The Purge easily led the way at the box office this weekend with an estimated $36.4 million. The ultra-low budget R-rated thriller from Universal absolutely blew past pre-release expectations, which had ranged more in the neighborhood of $20 million to $25 million. There is no doubt that The Purge was helped out tremendously by the very high volume of online discussion the film generated in the weeks leading up to its release. The Purge opened 73 percent stronger than the $20.998 million debut of 2008's The Strangers and 102 percent stronger than the $18.01 million start of last year's Sinister (which also starred Ethan Hawke).
The Purge was quite front-loaded this weekend, which is commonplace with most horror films and thrillers that perform well at the box office. After opening with $16.8 million on Friday (which included an estimated $3.4 million from late night Thursday shows), The Purge grossed $10.4 million on Saturday and is estimated to gross $9.2 million on Sunday. That places the estimated opening weekend to Friday ratio for the film at 2.17 to 1. The audience breakdown for The Purge skewed towards female moviegoers (56 percent) and towards moviegoers under 25 (56 percent). The Purge received a C rating on CinemaScore, which is respectable given the film's genre. Given the film's strong performance and low overall cost, it should only be a matter of time before we see a sequel to The Purge.
Fellow Universal release Fast & Furious 6 took second with an estimated $19.8 million. In the process, the action sequel surpassed the $200 million domestic milestone this weekend. After a harsh second weekend decline last weekend, Fast & Furious 6 stabilized this weekend by falling 44 percent. The third weekend decline for Fast & Furious 6 was harsher than the 37 percent 2011's Fast Five fell in its third weekend, but not as sharp as the 57 percent 2009's Fast & Furious declined during its third weekend. With a 17-day take of $202.99 million, Fast & Furious 6 is running 20 percent stronger than the $169.69 million 17-day take of Fast Five.
Holding up very nicely this weekend was Now You See Me. The ensemble thriller from Lionsgate placed in third with an estimated $19.5 million. That represented a decline of just 34 percent from last weekend's already stronger than expected opening weekend performance. Now You See Me continues to exceed expectations with a ten-day take of $61.37 million. That places the film an impressive 31 percent ahead of the $46.77 million ten-day take of 2008's 21 (which fell 36 percent in its second weekend to gross $15.34 million). Now You See Me will hope to continue to hold up well going forward, though doing so will be much tougher next week with both Warner's Man of Steel and Sony's This Is The End entering the summer marketplace.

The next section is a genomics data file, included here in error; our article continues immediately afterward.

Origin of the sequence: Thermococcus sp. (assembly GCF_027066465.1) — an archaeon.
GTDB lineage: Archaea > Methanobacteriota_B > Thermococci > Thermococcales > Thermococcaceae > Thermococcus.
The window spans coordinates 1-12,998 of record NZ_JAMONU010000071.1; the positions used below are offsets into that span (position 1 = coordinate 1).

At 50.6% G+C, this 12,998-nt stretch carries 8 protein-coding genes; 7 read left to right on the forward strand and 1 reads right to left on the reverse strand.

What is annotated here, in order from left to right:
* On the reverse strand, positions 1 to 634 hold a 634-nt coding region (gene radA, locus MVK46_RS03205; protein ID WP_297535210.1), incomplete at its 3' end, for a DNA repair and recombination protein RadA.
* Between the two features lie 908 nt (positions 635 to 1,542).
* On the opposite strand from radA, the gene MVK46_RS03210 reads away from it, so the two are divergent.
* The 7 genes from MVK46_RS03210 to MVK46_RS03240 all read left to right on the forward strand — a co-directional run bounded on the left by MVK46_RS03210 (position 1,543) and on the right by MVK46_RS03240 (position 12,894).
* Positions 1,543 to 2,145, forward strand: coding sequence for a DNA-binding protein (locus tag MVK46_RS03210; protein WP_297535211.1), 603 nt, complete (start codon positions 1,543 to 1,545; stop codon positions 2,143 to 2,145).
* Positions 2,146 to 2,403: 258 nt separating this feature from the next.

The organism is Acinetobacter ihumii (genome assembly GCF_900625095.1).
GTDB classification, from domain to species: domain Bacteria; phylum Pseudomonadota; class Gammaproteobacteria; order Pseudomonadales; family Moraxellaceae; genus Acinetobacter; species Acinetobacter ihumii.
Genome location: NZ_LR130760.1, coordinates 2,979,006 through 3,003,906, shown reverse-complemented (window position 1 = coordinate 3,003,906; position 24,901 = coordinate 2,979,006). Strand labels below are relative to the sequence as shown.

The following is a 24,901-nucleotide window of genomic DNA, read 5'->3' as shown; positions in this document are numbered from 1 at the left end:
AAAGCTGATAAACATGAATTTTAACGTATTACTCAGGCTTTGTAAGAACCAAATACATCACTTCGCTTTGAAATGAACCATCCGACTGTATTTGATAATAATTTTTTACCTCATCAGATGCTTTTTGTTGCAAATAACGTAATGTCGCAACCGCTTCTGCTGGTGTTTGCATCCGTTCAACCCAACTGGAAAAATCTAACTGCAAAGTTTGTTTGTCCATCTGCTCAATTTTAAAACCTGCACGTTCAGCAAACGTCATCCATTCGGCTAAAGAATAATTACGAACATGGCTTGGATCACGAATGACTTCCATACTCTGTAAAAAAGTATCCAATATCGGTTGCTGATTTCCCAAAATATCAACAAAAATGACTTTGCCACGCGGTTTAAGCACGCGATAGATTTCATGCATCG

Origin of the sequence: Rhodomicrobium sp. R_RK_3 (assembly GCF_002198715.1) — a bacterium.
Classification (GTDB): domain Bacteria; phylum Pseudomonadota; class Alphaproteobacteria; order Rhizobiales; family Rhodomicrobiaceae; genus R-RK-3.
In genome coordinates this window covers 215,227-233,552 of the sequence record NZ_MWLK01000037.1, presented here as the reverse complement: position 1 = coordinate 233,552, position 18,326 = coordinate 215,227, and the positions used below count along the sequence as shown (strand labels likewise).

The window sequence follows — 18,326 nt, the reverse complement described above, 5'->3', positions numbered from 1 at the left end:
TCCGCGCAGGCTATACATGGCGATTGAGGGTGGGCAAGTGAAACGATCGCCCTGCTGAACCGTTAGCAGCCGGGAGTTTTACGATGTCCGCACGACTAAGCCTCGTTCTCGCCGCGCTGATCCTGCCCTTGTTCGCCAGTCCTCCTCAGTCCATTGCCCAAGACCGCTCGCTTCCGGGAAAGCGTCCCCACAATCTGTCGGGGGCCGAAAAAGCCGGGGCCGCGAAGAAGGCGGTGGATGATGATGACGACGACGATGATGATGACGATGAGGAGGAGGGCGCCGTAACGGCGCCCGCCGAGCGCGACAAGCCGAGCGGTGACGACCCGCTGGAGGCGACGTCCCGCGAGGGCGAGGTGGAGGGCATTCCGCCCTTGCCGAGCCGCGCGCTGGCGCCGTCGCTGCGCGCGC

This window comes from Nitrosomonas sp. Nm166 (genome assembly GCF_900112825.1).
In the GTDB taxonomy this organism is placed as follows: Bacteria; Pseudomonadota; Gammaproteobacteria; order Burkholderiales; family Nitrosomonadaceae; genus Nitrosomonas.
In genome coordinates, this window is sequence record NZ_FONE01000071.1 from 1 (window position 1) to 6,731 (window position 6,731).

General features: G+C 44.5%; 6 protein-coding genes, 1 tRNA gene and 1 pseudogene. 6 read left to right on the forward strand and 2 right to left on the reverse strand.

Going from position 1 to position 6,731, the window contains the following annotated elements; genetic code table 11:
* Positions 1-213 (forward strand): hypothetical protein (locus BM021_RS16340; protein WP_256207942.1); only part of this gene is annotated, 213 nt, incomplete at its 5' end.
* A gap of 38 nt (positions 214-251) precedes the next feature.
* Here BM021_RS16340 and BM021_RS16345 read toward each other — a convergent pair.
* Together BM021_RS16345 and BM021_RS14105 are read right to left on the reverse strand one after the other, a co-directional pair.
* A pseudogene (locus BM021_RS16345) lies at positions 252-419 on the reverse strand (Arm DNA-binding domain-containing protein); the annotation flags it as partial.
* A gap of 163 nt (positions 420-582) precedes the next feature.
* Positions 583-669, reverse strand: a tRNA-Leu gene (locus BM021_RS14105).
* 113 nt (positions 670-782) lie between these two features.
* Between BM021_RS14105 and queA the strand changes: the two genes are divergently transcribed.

The Internship debuted in fourth place this weekend with an estimated $18.1 million. The PG-13 comedy from Fox opened towards the higher end of expectations (with word of mouth from last week's sneak previews having likely having helped the film's cause a bit). However, this weekend's performance was nonetheless a lackluster one given that the film was built around the reuniting of Wedding Crashers co-stars Vince Vaughn and Owen Wilson. The Internship opened 47 percent softer than the $33.90 million start of 2005's Wedding Crashers, but did manage to open 42 percent ahead of the disastrous $12.75 million debut of last year's The Watch. Clearly, neither Vaughn nor Wilson is anywhere near the type of box office draw that either used to be.
The Internship took in $6.50 million on Friday (an opening day take that was boosted by an estimated $800,000 from late night Thursday shows), grossed $6.63 million on Saturday and is estimated to gross $4.98 million on Sunday. The estimated opening weekend to Friday ratio for the film stands at 2.78 to 1. The Internship received a somewhat encouraging B+ rating on CinemaScore, though that may not mean as much as it normally would going forward with direct competition in the form of This Is The End arriving on Wednesday.
In other domestic box office news, Paramount's Star Trek Into Darkness surpassed the $200 million domestic mark after grossing an estimated $11.7 million this weekend. Meanwhile, The Hangover Part III surpassed the $100 million mark after grossing an estimated $7.38 million for the frame. Respective total grosses stand at $200.14 million for Star Trek Into Darkness in 25 days and at a much poorer than expected $102.37 million for The Hangover Part III through 18 days.
On the platform front, Roadside's Much Ado About Nothing was off to a solid start with an estimated $183,400. The Joss Whedon directed adaptation of the Shakespeare comedy earned a per-location average of $36,680 from five locations. Much Ado About Nothing is scheduled to receive a major expansion on June 21.
Other noteworthy performances for films in platform and limited release included $1.21 million for fellow Roadside release Mud (a per-location average of $2,078 from 582 locations), $0.890 million for Eros' Yeh Jawaani Hai Deewani (a per-location average of $5,530 from 161 locations), $0.589 million for IFC's Frances Ha (a per-location average of $2,531 from 233 locations), $0.585 million for Sony Pictures Classics' Before Midnight (a per-location average of $11,243 from 52 locations), $247,000 for Fox Searchlight's The East (a per-location average of $6,024 from 41 locations) and $220,000 for CBS Films' The Kings of Summer (a per-location average of $5,000 from 44 locations).